Blogs and languages

by Henry on May 1, 2006

Interesting post from Dave Sifry at Technorati: according to Technorati’s (admittedly imperfect) data set, English is no longer the number one language in the blogosphere. “Japanese is”:http://www.sifry.com/alerts/archives/000433.html.

bq. Something that may come as a surprise (at least to the English-speaking world) is that English isn’t the biggest language of the blogosphere. In fact, English isn’t even the primary language of one third of all posts that Technorati tracks anymore. Another interesting finding is that the Chinese blogosphere, which grew significantly in 2004 and 2005 (launches of MSN Spaces in Chinese, Bokee.com saw a peak of 25% of all posts in Chinese in November 2005) seems to be slowing down somewhat this year.

!http://www.henryfarrell.net/sifry.png!

I know absolutely nothing about the Japanese blogosphere apart from occasional bits and pieces from “Joi Ito’s blog”:http://joi.ito.com/. Any readers able to enlighten me?

{ 19 comments }

1

nick s 05.01.06 at 9:36 pm

Spaces? It launched first in Japan (mid-2004), and I think it was pretty much the first blogging tool with a Japanese-language interface. Yahoo Blogs launched pretty soon after.

2

akumasmith 05.01.06 at 9:51 pm

I’ve lived in Japan for about five years, and now I split time between Tokyo and San Francisco. That’s the number one language in terms of posts, right? Not traffic. There are a fair number of the normal sort of blogs out there in Japanese, blogs about technology or politics, etc, but most Japanese blogs are fairly personal, sort of like myspace. Also, many blog formats allow viewing on mobile phones, which is quite a bit different than the experience here.
Finally, I don’t know if this is appropriate for a family blog such as this, but there is a sizable “erog” or erotic blog phenomenon in Japan.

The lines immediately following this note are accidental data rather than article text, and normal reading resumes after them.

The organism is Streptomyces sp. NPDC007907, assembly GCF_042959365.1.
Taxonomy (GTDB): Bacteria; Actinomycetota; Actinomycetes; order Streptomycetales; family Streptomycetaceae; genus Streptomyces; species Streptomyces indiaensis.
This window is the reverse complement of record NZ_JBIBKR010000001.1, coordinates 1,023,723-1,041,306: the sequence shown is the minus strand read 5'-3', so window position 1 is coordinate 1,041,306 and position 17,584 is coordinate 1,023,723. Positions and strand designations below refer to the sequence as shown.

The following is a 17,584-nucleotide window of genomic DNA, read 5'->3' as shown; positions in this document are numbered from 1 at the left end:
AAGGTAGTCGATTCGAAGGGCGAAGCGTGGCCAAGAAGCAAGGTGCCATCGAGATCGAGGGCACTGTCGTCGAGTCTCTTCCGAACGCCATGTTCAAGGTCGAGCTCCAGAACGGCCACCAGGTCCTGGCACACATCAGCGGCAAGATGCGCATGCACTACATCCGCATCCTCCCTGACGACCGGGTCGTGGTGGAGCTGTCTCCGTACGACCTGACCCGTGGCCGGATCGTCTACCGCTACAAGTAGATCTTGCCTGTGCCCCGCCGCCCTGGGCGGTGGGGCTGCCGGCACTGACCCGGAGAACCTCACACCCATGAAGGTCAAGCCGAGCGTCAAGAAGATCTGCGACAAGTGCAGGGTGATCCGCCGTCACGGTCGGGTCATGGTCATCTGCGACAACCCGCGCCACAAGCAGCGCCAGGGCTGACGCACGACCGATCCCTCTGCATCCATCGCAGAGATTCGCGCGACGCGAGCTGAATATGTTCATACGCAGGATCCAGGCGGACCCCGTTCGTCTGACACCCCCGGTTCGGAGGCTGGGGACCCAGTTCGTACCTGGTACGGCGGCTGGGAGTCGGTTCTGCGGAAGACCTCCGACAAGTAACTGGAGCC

3

Kieran Healy 05.01.06 at 10:35 pm

Insert obligatory chart snob comment here.

4

Kieran Healy 05.01.06 at 10:36 pm

And obligatory “shite-3D-excel-pie-charts-are-great” comment from Daniel here.

5

Kenny Easwaran 05.01.06 at 10:57 pm

What’s with the ordering of the segments of the pie? It’s carefully constructed to look like it goes from largest to smallest, but Japanese and Portugese get in the way. Is it ordered by size at some previous date in the past or something?

6

Kieran Healy 05.01.06 at 11:03 pm

The technical answer is that, as a rule, pie charts suck.

7

Matt McIrvin 05.02.06 at 12:01 am

For some reason, there’s a huge Russian contingent on LiveJournal.

8

Lee A. Arnold 05.02.06 at 12:50 am

Not a speaker, but never mind blogs. Go to YouTube and type in “jrock” Or type in a performer named “Miyavi” or “MYV”

9

Ronald Brak 05.02.06 at 1:45 am

If it is tracking the thumb powered posts of Japanese students on trains I’m not surprised Japanese language is number one.

10

Scott Martens 05.02.06 at 2:22 am

Well, the broad point I would make here is this: The Internet, rather that being an engine of cross-border communication, has merely led to a balkanization of culture along different terms. Rather than geography, people now see their horizons limited by higher barriers, the first of which is language.

“International English”, as the British Council calls it, is pure, organic, agricultural-grade bull excrement, and the web is proof of its inherent idiocy.